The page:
Google I/O 2022 developer conference is happening this coming Wednesday, May 11 (US Pacific Time). Like any other I/O, it will start with a keynote (May 12, 1am Singapore Time) by Alphabet CEO Sundar Pichai.
Given the amount of leaks last month, we can safely say that the highly-anticipated Pixel Watch smartwatch will be announced along with new Pixels Buds Pro true wireless earbuds.
The Pixel Watch is definitely going to hog all the headlines, given it will be the first smartwatch by the Mountain View tech giant.
From I gathered from cyberspace and thanks to the person who left a prototype at a US restaurant, the Pixel Watch is going to feature a round pebble-like design with a bulbous display and a physical crown. It will of course run the latest Wear OS by Google.
There are supposed to be three models of the Pixel Watch and the watch will come in two different case sizes. There will be at least four coloured proprietary bands for the Pixel Watch, according to Yogesh Brar. He also said the Pixel Watch will have the same sensors as Samsung’s Galaxy Watch4.
Hardware always gets people excited. But it is the software that makes everything tick. I am not sure about the Pixel Watch’s sensors being the same as Galaxy Watch, as they look remarkably like the ones found on Fitbit Charge 5.
In any case, for the Pixel Watch to stand any chance to reach the levels of Samsung Galaxy Watch4 or Apple Watch Series 7, I think Google will need to ensure its health and fitness aspects right.
Yes, the looks and comfort of the Pixel Watch will be important. But looks will mean nothing if the smartwatch cannot track steps, runs or heart rate accurately. Or have a software that binds all these together for the user to see and access easily.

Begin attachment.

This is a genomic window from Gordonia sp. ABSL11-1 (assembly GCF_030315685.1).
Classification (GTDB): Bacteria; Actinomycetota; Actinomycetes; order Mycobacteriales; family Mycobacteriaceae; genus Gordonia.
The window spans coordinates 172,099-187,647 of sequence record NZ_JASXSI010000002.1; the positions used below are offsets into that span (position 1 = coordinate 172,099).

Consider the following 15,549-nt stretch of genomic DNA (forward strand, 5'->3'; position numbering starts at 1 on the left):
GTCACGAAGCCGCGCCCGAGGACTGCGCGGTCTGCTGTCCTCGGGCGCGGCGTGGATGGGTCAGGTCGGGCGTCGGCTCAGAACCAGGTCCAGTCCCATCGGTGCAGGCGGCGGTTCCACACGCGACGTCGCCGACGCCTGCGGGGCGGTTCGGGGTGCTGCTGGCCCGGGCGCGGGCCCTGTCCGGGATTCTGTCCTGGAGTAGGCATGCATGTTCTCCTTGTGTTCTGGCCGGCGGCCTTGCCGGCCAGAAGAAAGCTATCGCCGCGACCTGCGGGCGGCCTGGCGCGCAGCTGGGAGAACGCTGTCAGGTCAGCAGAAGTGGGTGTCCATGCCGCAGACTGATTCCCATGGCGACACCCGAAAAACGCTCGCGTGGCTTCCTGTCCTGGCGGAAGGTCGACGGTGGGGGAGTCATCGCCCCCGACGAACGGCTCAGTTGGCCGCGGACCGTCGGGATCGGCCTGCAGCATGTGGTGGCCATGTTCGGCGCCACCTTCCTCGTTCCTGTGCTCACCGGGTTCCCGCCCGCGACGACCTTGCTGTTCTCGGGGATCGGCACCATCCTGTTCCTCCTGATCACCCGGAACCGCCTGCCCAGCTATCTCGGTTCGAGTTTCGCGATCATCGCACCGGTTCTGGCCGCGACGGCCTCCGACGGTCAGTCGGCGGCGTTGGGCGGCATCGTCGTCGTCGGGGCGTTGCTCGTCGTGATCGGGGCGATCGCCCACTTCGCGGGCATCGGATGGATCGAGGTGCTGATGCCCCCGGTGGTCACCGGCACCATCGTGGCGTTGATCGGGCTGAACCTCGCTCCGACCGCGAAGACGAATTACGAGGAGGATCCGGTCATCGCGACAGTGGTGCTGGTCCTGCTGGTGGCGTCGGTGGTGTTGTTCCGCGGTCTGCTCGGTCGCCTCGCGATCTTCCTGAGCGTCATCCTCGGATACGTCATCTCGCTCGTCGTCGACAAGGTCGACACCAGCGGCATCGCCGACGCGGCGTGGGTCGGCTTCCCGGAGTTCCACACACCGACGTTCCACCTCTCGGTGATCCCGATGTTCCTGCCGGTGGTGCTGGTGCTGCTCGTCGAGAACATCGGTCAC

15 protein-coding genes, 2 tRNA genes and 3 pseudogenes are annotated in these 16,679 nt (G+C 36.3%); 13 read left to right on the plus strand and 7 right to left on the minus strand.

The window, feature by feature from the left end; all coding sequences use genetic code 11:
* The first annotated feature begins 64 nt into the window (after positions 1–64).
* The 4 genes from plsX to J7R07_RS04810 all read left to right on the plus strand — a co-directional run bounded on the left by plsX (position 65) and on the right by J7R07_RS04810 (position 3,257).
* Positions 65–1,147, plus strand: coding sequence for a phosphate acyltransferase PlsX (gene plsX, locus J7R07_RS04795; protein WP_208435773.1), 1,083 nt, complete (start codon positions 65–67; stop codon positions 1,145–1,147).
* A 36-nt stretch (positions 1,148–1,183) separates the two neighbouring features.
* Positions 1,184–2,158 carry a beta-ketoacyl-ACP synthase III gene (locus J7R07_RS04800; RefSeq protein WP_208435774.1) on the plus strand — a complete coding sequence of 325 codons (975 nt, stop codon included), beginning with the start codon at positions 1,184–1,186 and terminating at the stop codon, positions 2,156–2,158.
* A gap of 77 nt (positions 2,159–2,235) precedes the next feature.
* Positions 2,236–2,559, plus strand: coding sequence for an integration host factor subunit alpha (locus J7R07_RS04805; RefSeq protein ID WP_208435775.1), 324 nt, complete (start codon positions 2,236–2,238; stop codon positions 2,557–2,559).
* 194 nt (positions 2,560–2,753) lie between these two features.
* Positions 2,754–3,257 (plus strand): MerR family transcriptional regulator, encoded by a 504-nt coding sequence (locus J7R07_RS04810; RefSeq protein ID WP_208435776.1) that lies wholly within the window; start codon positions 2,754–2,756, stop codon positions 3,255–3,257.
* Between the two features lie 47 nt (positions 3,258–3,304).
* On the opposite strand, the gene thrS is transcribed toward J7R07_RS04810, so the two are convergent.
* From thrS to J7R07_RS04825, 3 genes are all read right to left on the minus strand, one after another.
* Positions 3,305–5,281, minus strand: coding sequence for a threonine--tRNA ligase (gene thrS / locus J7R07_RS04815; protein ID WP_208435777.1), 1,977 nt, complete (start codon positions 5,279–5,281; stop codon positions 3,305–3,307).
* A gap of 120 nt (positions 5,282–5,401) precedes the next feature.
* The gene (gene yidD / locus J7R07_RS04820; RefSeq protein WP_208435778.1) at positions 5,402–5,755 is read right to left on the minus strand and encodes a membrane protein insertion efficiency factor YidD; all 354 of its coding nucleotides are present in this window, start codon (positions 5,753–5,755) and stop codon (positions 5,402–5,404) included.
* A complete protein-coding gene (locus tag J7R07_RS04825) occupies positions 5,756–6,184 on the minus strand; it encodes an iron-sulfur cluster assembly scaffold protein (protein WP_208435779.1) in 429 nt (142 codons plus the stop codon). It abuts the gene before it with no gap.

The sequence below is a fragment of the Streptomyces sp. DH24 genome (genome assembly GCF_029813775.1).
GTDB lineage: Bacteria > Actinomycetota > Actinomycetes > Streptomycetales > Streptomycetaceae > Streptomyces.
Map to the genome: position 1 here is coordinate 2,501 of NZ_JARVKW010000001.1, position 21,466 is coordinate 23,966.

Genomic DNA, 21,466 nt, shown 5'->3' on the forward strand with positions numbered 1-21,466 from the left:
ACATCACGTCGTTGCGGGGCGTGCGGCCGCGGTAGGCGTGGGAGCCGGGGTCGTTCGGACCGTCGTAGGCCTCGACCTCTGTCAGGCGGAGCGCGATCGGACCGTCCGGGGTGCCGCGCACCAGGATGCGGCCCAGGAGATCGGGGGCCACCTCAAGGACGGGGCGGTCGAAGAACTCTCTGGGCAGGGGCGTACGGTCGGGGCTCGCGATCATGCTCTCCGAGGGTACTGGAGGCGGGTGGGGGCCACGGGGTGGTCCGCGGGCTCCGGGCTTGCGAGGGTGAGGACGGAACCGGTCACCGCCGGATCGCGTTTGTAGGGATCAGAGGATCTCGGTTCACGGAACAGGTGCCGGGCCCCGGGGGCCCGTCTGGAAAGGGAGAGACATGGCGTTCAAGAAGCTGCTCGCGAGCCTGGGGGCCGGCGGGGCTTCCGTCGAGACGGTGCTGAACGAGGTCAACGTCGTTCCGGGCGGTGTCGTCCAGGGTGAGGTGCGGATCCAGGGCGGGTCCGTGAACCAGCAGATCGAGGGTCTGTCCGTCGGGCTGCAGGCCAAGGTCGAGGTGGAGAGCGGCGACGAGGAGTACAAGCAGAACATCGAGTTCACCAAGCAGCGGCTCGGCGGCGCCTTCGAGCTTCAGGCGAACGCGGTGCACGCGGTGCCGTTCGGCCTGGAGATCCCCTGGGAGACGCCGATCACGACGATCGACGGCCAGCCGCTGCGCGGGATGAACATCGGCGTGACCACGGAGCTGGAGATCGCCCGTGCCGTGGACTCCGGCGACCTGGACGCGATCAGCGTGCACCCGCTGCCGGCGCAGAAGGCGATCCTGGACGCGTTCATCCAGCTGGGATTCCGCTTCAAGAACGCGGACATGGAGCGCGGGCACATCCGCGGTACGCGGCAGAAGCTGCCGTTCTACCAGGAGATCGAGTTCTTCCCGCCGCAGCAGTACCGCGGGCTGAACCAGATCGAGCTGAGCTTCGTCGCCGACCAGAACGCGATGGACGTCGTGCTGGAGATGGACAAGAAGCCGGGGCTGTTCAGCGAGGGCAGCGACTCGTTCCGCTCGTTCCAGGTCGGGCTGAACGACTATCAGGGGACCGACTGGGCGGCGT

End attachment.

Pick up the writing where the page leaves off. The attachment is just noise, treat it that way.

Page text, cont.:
Apple Watch was first marketed as a fashion accessory to lukewarm response. But it became more popular when Apple pivoted and started marketing it as a health and fitness accessory. As I mentioned before, smartwatches are doubling up as fitness and health trackers as no one wants to wear things on two wrists.
Wear OS has been lagging behind the likes of Apple watchOS and even Samsung’s Tizen, partly due to its mediocre health and fitness support. Google obviously knows that. If not, Google would not have bought Fitbit for US$2.1 billion.
How Google integrates Fitbit’s health and fitness knowledge into its own smartwatch will be important not only to the Pixel Watch, but also to the entire Wear OS ecosystem. The likes of Mobvoi TicWatch, Fossil and other OEM smartwatch makers will be waiting and hoping that Google improves Wear OS.
If Wear OS becomes better, more people are likely to buy Wear OS smartwatches and more Wear OS smartwatches can be made. It is a win-win for the entire Wear OS smartwatch ecosystem. Android users no longer will need to look at the more superior smartwatch from their fruit counterparts with envy.
So if Google can really combine the hardware expertise of Samsung with Fitbit’s fitness software excellence into the Pixel Watch, it will be a dream smartwatch made in heaven.
At the very least, ensure the Pixel Watch has the same superb health and fitness capabilities of a Fitbit Charge 5. And it will be a good start for everyone. Google, please don’t disappoint us.